Sri Lanka, India to jointly develop strategic Trincomalee Oil Tank Complex

Colombo, Jan 4 (PTI) Sri Lanka has agreed to implement a joint project with India to redevelop the strategic World War II-era oil tank farm in the eastern port district of Trincomalee, the island nation’s government announced here on Tuesday.

The Lankan government said that after reviewing the three existing agreements with the Indian government regarding the strategic Trincomalee Oil Tank Complex, commonly known as the Trinco Oil Tank Farm, the two sides have reached an agreement to implement a joint development project.

The Cabinet has approved the proposal to allocate 24 and 14 oil tanks of Trincomalee Oil Tank Complex to Ceylon Petroleum Corporation (CPC) and the local operators of the Indian Oil Company (LIOC) respectively while remaining 61 oil tanks are to be developed under Trinco Petroleum Terminal Pvt. Ltd, with shares of CPC (51%) & LIOC (49%).

Joint Cabinet Spokesperson (Minister) Udaya Gammanpila said this joint venture will be for a lease period of 50 years.

The new agreement will be an extension of the 2002 agreement with the local operators of the Indian Oil Company, LIOC, the Daily Mirror newspaper reported.

Sri Lanka in 2002 entered the original deal with India on the island’s most strategic oil storage complex, which was used as a supply base during World War II.

India at all times had shown a strategic interest in the Trincomalee tank farm which the British rulers had built to refuel Allied warships and aircraft.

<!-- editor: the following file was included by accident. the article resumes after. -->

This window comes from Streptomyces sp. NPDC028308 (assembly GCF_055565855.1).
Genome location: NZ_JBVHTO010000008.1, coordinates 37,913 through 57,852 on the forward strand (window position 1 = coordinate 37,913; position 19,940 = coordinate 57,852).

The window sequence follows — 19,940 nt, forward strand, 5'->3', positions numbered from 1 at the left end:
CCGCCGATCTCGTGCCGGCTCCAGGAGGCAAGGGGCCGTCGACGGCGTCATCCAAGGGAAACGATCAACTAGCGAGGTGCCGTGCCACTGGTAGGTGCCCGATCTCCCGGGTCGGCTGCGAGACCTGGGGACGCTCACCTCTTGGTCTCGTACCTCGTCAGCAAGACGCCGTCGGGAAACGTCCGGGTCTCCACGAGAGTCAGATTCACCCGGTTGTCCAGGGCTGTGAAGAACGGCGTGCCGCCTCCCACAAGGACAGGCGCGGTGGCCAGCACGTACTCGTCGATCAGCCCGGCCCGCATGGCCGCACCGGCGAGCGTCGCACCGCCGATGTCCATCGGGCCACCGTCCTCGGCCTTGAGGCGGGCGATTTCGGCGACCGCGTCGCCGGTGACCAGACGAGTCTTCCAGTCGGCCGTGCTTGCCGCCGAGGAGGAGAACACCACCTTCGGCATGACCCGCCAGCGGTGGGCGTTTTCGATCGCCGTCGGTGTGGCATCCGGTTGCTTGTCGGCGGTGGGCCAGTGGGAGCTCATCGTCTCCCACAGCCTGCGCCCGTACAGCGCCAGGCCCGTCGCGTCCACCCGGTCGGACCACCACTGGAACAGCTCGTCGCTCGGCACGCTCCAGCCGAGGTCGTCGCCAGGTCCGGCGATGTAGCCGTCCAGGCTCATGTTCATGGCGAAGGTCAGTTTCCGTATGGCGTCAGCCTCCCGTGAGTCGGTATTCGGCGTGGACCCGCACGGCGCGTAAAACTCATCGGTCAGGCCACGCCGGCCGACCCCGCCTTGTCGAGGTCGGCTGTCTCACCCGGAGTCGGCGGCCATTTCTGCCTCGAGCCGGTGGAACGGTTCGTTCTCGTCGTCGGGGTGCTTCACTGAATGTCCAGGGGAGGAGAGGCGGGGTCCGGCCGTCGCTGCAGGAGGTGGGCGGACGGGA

In October, President Gotabaya Rajapaksa told visiting Foreign Secretary Harsh Vardhan Shringla that Indian investors are invited to invest in the island nation and Sri Lanka was keen to resolve the situation regarding the Trincomalee oil tanks in a manner that is beneficial to both countries.

The World War II-era oil storage facility, with a capacity of nearly 8 million barrels of oil, located in the strategically advantaged port district of Trincomalee has been a key bilateral economic partnership link for decades.

Since 2003, the Lanka IOC, the Sri Lankan subsidiary of India’s oil major Indian Oil Corporation (IOC), has the leasing rights to 99 tanks at the facility for a period of 35 years for an annual payment of USD 100,000.

Shringla had also visited the oil storage site during his trip to Sri Lanka. The visit was considered significant as oil sector trade unions in the country have demanded that the tanks be brought under the control of the state fuel entity Ceylon Petroleum Corporation (CPC).

The formalisation of the agreement next week will come in the background of Sri Lanka seeking India’s help to tide over its current economic woes exacerbated by the ongoing foreign exchange crisis in the local economy.

The Sri Lanka-India oil tank storage venture comes amid mounting concern over growing Chinese influence in the country.

Officials said that the island nation has shut its only refinery for its inability to pay for crude oil and was negotiating a credit line with India for fuel purchases.